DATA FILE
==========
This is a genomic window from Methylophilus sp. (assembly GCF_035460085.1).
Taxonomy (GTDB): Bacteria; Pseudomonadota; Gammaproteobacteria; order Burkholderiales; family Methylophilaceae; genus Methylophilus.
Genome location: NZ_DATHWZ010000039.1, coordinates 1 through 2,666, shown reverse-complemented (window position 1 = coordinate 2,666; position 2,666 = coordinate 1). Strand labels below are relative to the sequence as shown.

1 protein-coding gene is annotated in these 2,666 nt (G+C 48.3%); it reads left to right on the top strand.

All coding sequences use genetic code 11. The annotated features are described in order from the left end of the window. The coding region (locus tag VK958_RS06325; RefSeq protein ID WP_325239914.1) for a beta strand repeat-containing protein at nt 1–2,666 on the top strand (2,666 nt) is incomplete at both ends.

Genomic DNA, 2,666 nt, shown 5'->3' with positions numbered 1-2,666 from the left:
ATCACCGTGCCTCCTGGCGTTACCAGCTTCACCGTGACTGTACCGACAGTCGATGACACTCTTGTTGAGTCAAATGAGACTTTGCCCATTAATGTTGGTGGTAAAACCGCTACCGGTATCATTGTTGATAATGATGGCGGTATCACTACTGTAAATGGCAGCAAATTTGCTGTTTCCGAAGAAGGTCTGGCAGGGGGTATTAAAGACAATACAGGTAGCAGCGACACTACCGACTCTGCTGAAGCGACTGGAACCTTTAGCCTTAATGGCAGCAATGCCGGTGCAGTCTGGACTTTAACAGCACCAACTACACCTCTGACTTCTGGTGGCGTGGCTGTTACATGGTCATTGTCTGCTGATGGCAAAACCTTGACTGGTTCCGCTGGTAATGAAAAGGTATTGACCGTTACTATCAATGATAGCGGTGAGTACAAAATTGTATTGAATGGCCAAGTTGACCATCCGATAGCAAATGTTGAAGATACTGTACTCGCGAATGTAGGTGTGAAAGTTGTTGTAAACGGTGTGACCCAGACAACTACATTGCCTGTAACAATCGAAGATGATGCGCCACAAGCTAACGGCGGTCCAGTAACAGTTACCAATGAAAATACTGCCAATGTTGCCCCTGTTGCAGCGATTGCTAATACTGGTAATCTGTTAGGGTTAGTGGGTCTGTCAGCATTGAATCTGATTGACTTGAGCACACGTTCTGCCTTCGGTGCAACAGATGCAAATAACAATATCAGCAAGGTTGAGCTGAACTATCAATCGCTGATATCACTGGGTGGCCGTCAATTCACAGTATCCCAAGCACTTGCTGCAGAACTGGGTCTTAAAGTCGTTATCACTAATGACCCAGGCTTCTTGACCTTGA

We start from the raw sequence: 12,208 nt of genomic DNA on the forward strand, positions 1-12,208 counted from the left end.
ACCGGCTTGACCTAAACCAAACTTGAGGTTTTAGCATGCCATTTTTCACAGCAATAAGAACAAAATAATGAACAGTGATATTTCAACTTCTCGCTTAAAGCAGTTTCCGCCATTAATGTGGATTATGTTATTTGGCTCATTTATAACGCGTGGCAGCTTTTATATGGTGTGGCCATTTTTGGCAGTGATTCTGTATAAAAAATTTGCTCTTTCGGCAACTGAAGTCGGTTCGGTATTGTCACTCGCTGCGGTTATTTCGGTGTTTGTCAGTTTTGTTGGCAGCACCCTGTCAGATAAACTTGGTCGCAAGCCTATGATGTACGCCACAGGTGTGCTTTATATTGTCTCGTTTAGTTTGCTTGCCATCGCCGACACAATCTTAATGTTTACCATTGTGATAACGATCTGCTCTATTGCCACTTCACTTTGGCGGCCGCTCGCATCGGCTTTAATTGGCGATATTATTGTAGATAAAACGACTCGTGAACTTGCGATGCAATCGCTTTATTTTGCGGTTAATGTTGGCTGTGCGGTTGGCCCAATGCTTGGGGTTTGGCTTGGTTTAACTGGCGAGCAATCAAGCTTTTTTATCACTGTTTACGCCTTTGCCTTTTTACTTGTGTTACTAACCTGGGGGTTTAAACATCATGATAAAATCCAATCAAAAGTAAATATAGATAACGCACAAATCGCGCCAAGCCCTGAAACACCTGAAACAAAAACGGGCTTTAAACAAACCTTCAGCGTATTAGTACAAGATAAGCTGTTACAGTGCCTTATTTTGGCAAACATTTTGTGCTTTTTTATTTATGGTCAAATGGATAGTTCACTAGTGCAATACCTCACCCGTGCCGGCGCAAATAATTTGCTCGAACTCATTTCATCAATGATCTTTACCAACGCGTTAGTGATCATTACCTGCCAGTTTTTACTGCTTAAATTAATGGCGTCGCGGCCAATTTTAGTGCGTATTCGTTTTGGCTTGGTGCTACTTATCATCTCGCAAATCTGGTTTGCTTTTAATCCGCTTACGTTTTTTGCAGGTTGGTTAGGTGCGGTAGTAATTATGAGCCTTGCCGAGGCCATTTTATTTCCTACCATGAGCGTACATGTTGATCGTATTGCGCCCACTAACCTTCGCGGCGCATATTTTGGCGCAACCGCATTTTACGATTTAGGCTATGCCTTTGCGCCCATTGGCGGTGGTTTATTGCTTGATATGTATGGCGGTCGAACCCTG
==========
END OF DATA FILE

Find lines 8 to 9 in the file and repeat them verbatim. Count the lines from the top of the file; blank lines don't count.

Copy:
We start from the raw sequence: 12,208 nt of genomic DNA on the forward strand, positions 1-12,208 counted from the left end.
ACCGGCTTGACCTAAACCAAACTTGAGGTTTTAGCATGCCATTTTTCACAGCAATAAGAACAAAATAATGAACAGTGATATTTCAACTTCTCGCTTAAAGCAGTTTCCGCCATTAATGTGGATTATGTTATTTGGCTCATTTATAACGCGTGGCAGCTTTTATATGGTGTGGCCATTTTTGGCAGTGATTCTGTATAAAAAATTTGCTCTTTCGGCAACTGAAGTCGGTTCGGTATTGTCACTCGCTGCGGTTATTTCGGTGTTTGTCAGTTTTGTTGGCAGCACCCTGTCAGATAAACTTGGTCGCAAGCCTATGATGTACGCCACAGGTGTGCTTTATATTGTCTCGTTTAGTTTGCTTGCCATCGCCGACACAATCTTAATGTTTACCATTGTGATAACGATCTGCTCTATTGCCACTTCACTTTGGCGGCCGCTCGCATCGGCTTTAATTGGCGATATTATTGTAGATAAAACGACTCGTGAACTTGCGATGCAATCGCTTTATTTTGCGGTTAATGTTGGCTGTGCGGTTGGCCCAATGCTTGGGGTTTGGCTTGGTTTAACTGGCGAGCAATCAAGCTTTTTTATCACTGTTTACGCCTTTGCCTTTTTACTTGTGTTACTAACCTGGGGGTTTAAACATCATGATAAAATCCAATCAAAAGTAAATATAGATAACGCACAAATCGCGCCAAGCCCTGAAACACCTGAAACAAAAACGGGCTTTAAACAAACCTTCAGCGTATTAGTACAAGATAAGCTGTTACAGTGCCTTATTTTGGCAAACATTTTGTGCTTTTTTATTTATGGTCAAATGGATAGTTCACTAGTGCAATACCTCACCCGTGCCGGCGCAAATAATTTGCTCGAACTCATTTCATCAATGATCTTTACCAACGCGTTAGTGATCATTACCTGCCAGTTTTTACTGCTTAAATTAATGGCGTCGCGGCCAATTTTAGTGCGTATTCGTTTTGGCTTGGTGCTACTTATCATCTCGCAAATCTGGTTTGCTTTTAATCCGCTTACGTTTTTTGCAGGTTGGTTAGGTGCGGTAGTAATTATGAGCCTTGCCGAGGCCATTTTATTTCCTACCATGAGCGTACATGTTGATCGTATTGCGCCCACTAACCTTCGCGGCGCATATTTTGGCGCAACCGCATTTTACGATTTAGGCTATGCCTTTGCGCCCATTGGCGGTGGTTTATTGCTTGATATGTATGGCGGTCGAACCCTG